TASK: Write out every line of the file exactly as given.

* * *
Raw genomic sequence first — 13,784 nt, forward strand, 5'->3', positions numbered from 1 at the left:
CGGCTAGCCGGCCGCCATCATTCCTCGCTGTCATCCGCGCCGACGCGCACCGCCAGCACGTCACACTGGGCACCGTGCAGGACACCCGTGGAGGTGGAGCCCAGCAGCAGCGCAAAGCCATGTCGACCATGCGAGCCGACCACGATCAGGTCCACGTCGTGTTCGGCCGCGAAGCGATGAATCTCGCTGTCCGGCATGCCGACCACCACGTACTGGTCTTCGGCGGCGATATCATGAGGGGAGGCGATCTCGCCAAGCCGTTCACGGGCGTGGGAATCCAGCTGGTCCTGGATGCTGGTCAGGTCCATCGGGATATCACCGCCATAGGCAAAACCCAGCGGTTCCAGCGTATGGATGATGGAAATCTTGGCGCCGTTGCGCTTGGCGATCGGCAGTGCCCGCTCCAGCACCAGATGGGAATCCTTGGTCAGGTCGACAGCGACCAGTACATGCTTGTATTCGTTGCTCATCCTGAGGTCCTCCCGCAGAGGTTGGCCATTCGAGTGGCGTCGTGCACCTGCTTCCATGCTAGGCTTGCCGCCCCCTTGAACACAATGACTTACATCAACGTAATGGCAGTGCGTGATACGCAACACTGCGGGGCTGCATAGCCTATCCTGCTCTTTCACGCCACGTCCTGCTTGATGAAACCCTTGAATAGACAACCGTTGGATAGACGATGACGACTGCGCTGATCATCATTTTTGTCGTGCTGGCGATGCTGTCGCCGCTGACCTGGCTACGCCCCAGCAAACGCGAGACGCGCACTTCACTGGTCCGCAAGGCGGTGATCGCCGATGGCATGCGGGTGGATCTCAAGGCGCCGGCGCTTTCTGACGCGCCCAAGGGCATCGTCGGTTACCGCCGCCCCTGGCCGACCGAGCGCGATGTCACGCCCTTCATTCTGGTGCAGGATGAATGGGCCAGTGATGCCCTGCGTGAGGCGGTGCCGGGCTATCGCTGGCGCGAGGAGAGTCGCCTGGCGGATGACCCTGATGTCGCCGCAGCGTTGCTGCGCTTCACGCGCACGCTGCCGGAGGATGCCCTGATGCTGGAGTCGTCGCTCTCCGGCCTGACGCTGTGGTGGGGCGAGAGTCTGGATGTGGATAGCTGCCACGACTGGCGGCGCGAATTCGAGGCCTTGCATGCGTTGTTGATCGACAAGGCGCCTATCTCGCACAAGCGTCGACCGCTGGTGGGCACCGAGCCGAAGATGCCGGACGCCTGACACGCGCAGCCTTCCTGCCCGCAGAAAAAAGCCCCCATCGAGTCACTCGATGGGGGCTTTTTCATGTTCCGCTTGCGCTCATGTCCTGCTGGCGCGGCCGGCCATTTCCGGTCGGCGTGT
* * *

Raw genomic sequence first — 13,784 nt, forward strand, 5'->3', positions numbered from 1 at the left:
CGGCTAGCCGGCCGCCATCATTCCTCGCTGTCATCCGCGCCGACGCGCACCGCCAGCACGTCACACTGGGCACCGTGCAGGACACCCGTGGAGGTGGAGCCCAGCAGCAGCGCAAAGCCATGTCGACCATGCGAGCCGACCACGATCAGGTCCACGTCGTGTTCGGCCGCGAAGCGATGAATCTCGCTGTCCGGCATGCCGACCACCACGTACTGGTCTTCGGCGGCGATATCATGAGGGGAGGCGATCTCGCCAAGCCGTTCACGGGCGTGGGAATCCAGCTGGTCCTGGATGCTGGTCAGGTCCATCGGGATATCACCGCCATAGGCAAAACCCAGCGGTTCCAGCGTATGGATGATGGAAATCTTGGCGCCGTTGCGCTTGGCGATCGGCAGTGCCCGCTCCAGCACCAGATGGGAATCCTTGGTCAGGTCGACAGCGACCAGTACATGCTTGTATTCGTTGCTCATCCTGAGGTCCTCCCGCAGAGGTTGGCCATTCGAGTGGCGTCGTGCACCTGCTTCCATGCTAGGCTTGCCGCCCCCTTGAACACAATGACTTACATCAACGTAATGGCAGTGCGTGATACGCAACACTGCGGGGCTGCATAGCCTATCCTGCTCTTTCACGCCACGTCCTGCTTGATGAAACCCTTGAATAGACAACCGTTGGATAGACGATGACGACTGCGCTGATCATCATTTTTGTCGTGCTGGCGATGCTGTCGCCGCTGACCTGGCTACGCCCCAGCAAACGCGAGACGCGCACTTCACTGGTCCGCAAGGCGGTGATCGCCGATGGCATGCGGGTGGATCTCAAGGCGCCGGCGCTTTCTGACGCGCCCAAGGGCATCGTCGGTTACCGCCGCCCCTGGCCGACCGAGCGCGATGTCACGCCCTTCATTCTGGTGCAGGATGAATGGGCCAGTGATGCCCTGCGTGAGGCGGTGCCGGGCTATCGCTGGCGCGAGGAGAGTCGCCTGGCGGATGACCCTGATGTCGCCGCAGCGTTGCTGCGCTTCACGCGCACGCTGCCGGAGGATGCCCTGATGCTGGAGTCGTCGCTCTCCGGCCTGACGCTGTGGTGGGGCGAGAGTCTGGATGTGGATAGCTGCCACGACTGGCGGCGCGAATTCGAGGCCTTGCATGCGTTGTTGATCGACAAGGCGCCTATCTCGCACAAGCGTCGACCGCTGGTGGGCACCGAGCCGAAGATGCCGGACGCCTGACACGCGCAGCCTTCCTGCCCGCAGAAAAAAGCCCCCATCGAGTCACTCGATGGGGGCTTTTTCATGTTCCGCTTGCGCTCATGTCCTGCTGGCGCGGCCGGCCATTTCCGGTCGGCGTGT